• Avoid going near the edge of the water. Do not paddle or wade in the water.
  • Always stand at least 5 m from the water’s edge when fishing.
  • Preferably utilize a barrier (shrub, esky, boat) between you and the water when fishing, launching and retrieving a boat or approaching the water's edge.
  • Be extra careful when launching or retrieving your boat - jump over the bow to enter and leave the boat rather than wade into the water.
  • Do not lean over the edge of a boat or stand on logs overhanging the water.
  • Do not paddle, clean fish, prepare food or wash at the the water's edge or from the side of a boat.
  • Never dangle your arms or legs over the side of a boat.
  • Crocodiles can attack people in boats. The smaller the boat, the greater the risk. DO NOT KAYAK OR PADDLE BOARD in croc country.
  • Don't enter the water to retrieve a lure. 15 bucks is not worth your life!
  • Get out of the water as quickly as possible if you fall out of a boat.




  • Camp at least 50 m from the water’s edge.
  • Avoid places where animals and livestock drink.
  • Avoid returning to the same spot at the water’s edge to fill your bucket. Crocodiles recognize patterns quickly.
  • Please dispose of food scraps, fish offal and other waste in bins away from your campsite. Never leave food scraps, fish frames, crab pots or bait at your campsite. Not even when you are leaving a camp site as it may place following campers in danger. Crocs can be attracted to the easy meal which can place you and subsequent campers at risk.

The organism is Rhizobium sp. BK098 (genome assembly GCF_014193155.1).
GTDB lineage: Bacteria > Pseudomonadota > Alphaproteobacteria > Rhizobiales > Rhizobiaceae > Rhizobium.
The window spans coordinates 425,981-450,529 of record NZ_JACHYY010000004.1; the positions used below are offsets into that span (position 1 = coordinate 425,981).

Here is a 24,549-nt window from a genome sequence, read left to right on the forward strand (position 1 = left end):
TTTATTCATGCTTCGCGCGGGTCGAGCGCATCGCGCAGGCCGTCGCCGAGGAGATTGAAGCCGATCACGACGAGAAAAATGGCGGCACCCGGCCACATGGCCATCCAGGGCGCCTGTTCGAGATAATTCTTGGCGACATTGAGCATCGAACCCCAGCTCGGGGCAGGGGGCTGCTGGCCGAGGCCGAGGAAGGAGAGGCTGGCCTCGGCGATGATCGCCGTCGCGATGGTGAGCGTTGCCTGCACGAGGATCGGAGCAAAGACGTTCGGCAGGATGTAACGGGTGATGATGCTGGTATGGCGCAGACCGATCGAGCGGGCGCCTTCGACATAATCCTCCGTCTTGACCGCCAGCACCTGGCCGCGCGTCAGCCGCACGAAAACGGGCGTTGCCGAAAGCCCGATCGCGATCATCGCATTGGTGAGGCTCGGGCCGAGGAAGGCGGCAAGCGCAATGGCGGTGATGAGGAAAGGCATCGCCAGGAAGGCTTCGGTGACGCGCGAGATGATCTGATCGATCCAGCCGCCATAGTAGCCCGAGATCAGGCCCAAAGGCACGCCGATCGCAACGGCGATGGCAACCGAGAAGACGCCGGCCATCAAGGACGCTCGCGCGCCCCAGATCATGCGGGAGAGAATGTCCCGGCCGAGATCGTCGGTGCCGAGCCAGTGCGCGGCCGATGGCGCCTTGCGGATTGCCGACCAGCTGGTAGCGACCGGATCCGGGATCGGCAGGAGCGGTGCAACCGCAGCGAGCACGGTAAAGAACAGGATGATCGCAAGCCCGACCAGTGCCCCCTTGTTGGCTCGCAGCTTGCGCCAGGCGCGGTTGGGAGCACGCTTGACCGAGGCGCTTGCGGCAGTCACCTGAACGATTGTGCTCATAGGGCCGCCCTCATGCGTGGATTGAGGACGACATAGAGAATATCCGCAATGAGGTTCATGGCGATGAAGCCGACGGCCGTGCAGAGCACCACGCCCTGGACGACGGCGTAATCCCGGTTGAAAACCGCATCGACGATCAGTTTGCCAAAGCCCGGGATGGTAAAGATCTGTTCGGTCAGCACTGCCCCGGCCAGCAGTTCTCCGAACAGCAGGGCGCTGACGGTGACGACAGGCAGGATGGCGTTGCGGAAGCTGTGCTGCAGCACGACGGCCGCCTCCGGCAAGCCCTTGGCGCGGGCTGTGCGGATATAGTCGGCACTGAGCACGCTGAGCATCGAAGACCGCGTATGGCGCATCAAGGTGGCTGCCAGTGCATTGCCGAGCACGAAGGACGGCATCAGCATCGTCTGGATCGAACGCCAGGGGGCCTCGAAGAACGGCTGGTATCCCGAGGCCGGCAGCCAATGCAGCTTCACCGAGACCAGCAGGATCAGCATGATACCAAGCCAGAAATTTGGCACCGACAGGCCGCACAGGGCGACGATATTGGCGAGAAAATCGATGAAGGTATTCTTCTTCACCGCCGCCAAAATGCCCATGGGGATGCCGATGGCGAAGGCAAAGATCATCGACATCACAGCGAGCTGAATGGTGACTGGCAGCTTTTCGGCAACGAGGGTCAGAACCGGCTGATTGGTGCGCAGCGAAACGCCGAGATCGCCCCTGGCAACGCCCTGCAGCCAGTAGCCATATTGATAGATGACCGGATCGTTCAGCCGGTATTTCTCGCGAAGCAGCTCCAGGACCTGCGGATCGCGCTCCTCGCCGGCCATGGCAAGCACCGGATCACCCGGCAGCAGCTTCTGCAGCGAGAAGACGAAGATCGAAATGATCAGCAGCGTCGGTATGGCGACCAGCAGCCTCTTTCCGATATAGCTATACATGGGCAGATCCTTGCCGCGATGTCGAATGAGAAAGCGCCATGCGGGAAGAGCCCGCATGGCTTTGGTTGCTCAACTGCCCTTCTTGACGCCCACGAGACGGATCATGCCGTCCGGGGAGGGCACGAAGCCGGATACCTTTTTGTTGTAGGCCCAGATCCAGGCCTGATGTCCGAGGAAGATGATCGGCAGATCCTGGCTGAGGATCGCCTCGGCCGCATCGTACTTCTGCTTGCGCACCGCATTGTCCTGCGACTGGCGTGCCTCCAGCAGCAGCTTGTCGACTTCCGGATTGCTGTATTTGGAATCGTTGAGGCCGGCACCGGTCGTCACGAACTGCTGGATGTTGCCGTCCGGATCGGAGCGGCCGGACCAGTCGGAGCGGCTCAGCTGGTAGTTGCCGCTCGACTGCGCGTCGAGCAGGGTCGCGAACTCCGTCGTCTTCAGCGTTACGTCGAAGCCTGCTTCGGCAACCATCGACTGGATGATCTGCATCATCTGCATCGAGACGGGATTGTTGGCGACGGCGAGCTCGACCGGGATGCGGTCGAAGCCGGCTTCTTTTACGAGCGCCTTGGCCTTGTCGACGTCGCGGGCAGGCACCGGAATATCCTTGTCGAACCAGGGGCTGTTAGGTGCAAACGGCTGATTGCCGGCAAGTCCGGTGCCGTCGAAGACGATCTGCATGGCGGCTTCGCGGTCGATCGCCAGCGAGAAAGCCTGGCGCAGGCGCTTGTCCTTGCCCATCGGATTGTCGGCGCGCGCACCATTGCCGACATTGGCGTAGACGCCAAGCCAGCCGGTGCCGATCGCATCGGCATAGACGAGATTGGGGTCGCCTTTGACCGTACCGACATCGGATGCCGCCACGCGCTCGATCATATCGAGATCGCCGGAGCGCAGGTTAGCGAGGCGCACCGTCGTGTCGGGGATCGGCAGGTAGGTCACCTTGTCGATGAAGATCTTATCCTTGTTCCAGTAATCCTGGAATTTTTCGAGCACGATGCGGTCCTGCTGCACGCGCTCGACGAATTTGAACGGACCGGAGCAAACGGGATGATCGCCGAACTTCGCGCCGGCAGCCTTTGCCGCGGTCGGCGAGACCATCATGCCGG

• Never prepare food, wash dishes or do other tasks near the water’s edge or next to sloping banks. Fill up your bucket (not from the same place twice) and move away from the edge of the water.

Living with Crocodiles - General advice.

  • Report all crocodile sightings to 1300 130 372 even if you’ve reported the animal before.
  • Stay at least 5 m from the water’s edge—crocodiles often hunt their prey at the water’s edge.
  • Do not feed crocodiles—it is illegal, dangerous, and teaches crocodiles to associate humans with food.
  • Stay well away from crocodile traps. Crocodile traps are designed to attract hungry crocodiles so avoid fishing and boating near them and never interfere with them. People who deliberately interfere with the operation of crocodile traps face penalties that may exceed $15,000.